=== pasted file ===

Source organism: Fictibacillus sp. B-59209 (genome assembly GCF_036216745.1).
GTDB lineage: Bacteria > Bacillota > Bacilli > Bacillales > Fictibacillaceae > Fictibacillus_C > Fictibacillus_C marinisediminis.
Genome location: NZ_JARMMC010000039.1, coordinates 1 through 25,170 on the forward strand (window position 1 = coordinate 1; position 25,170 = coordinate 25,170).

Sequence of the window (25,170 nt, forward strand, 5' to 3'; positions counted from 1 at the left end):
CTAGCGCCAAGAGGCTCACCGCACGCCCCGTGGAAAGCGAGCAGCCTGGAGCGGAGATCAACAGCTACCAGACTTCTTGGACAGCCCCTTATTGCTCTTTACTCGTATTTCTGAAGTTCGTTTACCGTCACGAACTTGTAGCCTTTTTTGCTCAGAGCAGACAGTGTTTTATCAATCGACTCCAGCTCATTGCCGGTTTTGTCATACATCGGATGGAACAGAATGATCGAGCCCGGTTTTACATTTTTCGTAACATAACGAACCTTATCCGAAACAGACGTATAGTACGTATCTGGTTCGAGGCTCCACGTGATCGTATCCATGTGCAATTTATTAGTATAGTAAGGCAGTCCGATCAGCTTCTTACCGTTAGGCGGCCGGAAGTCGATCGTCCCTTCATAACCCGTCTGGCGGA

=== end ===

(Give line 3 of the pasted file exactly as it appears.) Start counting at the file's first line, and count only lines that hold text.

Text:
Genome location: NZ_JARMMC010000039.1, coordinates 1 through 25,170 on the forward strand (window position 1 = coordinate 1; position 25,170 = coordinate 25,170).